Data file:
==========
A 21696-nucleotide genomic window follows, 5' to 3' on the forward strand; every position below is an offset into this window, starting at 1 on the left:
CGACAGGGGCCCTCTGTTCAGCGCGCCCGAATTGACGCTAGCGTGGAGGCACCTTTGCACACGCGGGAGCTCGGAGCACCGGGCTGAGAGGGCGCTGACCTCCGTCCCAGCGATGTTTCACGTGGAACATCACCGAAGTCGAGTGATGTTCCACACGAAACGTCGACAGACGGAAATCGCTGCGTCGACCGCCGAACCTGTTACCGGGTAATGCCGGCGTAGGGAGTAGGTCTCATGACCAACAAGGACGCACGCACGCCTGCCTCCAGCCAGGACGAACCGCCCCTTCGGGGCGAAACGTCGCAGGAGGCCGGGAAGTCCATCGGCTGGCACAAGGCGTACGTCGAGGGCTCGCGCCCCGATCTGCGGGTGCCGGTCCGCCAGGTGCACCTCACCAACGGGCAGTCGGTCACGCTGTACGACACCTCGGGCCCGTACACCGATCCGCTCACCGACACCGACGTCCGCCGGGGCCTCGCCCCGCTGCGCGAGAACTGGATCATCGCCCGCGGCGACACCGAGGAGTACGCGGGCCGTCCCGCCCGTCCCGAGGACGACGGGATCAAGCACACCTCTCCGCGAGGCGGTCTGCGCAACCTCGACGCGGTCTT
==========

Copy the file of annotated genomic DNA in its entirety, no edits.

A 21696-nucleotide genomic window follows, 5' to 3' on the forward strand; every position below is an offset into this window, starting at 1 on the left:
CGACAGGGGCCCTCTGTTCAGCGCGCCCGAATTGACGCTAGCGTGGAGGCACCTTTGCACACGCGGGAGCTCGGAGCACCGGGCTGAGAGGGCGCTGACCTCCGTCCCAGCGATGTTTCACGTGGAACATCACCGAAGTCGAGTGATGTTCCACACGAAACGTCGACAGACGGAAATCGCTGCGTCGACCGCCGAACCTGTTACCGGGTAATGCCGGCGTAGGGAGTAGGTCTCATGACCAACAAGGACGCACGCACGCCTGCCTCCAGCCAGGACGAACCGCCCCTTCGGGGCGAAACGTCGCAGGAGGCCGGGAAGTCCATCGGCTGGCACAAGGCGTACGTCGAGGGCTCGCGCCCCGATCTGCGGGTGCCGGTCCGCCAGGTGCACCTCACCAACGGGCAGTCGGTCACGCTGTACGACACCTCGGGCCCGTACACCGATCCGCTCACCGACACCGACGTCCGCCGGGGCCTCGCCCCGCTGCGCGAGAACTGGATCATCGCCCGCGGCGACACCGAGGAGTACGCGGGCCGTCCCGCCCGTCCCGAGGACGACGGGATCAAGCACACCTCTCCGCGAGGCGGTCTGCGCAACCTCGACGCGGTCTT